Nunavut to be Represented at Canada’s “Parliament of Medicine”

For the first time, the territory of Nunavut will be represented at the Canadian Medical Association, the national body representing Canadian physicians.

Nunavut lacks its own medical association to represent the territory’s small number of physicians. At the request of Nunavut doctors, the Ontario Medical Association has agreed to sponsor a delegate from the territory — adding an important voice representing the far north to the healthcare landscape.

“I’m very pleased that Ontario can step forward and help bring greater attention to the needs and concerns of Nunavut’s medical community,” said Dr. Scott Wooder, president of the Ontario Medical Association. “Ontario doctors have always participated in the treatment of Nunavut patients, so it’s fitting that physicians from both jurisdictions are now formally linked. The relationship will benefit patients in this underserved area.”

“A group of longterm dedicated physicians are living  and  working with the most marginalized people in Canada,” said Dr. Katherine Canil, a surgeon in the territory for the past 18 years. “We  ourselves have also been marginalized because of our remoteness, and our small numbers.”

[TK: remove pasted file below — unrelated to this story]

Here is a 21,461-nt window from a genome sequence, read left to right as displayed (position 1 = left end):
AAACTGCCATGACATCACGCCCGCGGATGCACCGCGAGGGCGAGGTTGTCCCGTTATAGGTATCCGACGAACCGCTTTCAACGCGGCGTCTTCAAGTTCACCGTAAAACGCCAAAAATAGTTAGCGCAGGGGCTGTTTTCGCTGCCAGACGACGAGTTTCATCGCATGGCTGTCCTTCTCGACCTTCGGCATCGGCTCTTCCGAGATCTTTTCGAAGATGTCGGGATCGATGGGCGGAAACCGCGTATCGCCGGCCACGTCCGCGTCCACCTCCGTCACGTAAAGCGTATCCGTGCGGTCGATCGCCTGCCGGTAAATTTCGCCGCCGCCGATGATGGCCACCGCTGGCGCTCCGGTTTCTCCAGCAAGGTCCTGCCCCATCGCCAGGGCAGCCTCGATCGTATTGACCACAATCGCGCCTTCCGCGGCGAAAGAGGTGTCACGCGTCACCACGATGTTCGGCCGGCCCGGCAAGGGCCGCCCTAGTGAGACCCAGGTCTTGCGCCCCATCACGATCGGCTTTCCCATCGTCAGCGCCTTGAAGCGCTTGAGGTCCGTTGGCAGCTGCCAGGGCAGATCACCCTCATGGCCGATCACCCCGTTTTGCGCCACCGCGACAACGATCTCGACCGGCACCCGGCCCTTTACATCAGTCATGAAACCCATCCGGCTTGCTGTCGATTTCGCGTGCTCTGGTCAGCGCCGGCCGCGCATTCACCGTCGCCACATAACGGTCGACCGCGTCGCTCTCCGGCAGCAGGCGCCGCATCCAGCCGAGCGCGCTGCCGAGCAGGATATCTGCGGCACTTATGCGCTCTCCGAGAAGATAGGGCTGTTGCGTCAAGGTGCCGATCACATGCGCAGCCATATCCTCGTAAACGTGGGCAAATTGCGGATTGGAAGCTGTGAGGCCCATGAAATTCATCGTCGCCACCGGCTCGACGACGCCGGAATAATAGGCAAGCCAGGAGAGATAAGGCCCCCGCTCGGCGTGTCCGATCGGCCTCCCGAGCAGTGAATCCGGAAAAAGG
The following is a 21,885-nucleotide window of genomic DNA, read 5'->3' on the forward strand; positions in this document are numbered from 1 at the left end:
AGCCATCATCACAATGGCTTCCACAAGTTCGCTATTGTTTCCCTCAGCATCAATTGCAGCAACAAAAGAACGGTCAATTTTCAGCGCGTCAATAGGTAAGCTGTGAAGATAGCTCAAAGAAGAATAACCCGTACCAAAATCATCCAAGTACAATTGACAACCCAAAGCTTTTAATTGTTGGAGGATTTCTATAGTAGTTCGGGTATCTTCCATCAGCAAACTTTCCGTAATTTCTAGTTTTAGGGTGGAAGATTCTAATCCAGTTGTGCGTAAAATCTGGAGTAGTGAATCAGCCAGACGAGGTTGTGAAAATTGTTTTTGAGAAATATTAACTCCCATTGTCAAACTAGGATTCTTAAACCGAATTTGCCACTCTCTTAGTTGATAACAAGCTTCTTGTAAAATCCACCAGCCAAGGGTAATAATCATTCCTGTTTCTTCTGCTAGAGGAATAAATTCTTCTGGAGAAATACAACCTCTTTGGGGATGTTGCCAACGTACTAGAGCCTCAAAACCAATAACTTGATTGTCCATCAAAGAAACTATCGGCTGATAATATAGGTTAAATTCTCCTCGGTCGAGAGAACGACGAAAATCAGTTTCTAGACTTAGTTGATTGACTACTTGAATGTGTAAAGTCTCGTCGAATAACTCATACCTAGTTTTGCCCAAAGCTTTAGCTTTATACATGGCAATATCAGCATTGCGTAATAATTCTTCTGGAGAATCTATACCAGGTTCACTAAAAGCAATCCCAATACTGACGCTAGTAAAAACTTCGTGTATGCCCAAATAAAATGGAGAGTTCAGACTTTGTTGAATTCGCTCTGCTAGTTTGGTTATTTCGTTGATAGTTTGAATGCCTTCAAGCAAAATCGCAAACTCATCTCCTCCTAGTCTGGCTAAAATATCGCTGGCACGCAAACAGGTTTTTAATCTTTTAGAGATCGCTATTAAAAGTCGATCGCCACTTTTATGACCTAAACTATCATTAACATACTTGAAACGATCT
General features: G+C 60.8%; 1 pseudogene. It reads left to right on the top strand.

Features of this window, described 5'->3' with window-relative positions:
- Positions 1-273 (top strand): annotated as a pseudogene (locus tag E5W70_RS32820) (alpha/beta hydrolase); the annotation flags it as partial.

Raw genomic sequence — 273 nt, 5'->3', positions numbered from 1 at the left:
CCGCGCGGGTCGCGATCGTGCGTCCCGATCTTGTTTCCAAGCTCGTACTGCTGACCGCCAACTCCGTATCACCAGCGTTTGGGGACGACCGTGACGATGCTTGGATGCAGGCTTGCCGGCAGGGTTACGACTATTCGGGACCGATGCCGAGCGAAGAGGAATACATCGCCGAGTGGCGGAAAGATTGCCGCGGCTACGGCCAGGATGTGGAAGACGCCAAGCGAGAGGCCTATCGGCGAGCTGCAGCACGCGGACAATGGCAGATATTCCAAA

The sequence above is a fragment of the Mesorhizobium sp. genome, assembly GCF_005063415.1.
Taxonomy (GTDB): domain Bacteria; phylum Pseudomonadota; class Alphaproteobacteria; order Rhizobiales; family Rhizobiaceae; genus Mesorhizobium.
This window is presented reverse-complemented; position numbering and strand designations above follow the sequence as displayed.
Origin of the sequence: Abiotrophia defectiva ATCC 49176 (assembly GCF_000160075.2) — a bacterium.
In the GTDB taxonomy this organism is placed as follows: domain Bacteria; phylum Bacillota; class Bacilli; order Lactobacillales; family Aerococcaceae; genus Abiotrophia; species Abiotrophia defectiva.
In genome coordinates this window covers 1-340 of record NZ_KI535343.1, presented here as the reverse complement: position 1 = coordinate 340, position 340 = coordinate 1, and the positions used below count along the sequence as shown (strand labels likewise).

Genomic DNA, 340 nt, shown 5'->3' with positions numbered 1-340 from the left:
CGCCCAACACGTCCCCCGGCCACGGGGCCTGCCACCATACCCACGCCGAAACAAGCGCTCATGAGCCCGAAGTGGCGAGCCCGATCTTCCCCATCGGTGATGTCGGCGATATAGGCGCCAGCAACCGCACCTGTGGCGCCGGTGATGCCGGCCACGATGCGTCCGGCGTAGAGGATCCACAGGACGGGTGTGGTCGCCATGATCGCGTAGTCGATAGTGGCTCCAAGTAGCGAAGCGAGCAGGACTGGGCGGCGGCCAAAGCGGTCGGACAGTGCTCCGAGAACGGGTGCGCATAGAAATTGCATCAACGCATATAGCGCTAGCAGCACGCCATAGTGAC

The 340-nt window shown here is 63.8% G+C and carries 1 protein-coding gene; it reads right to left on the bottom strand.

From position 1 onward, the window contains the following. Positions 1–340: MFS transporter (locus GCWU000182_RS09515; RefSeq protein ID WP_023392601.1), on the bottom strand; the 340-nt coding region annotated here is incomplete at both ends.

“On behalf of the wonderful, resilient and worthy people we serve, we’re most grateful to the OMA and CMA for this incredible opportunity  to be a working part of the CMA.”

The Inuit people of Nunavut face many health and social challenges, including the highest infant mortality in Canada,  a cancer death rate that is three times that of the national average,  a TB  rate that has been reported as 64 times the national average, and a suicide rate that’s dramatically higher than that of the rest of Canada, said Dr. Canil. Through the CMA, she said, Nunavut physicians hope to bring focus and leadership to these and many other Inuit health issues.

For more information:
Heidi Singer, OMA Media Relations, 647.300.0081


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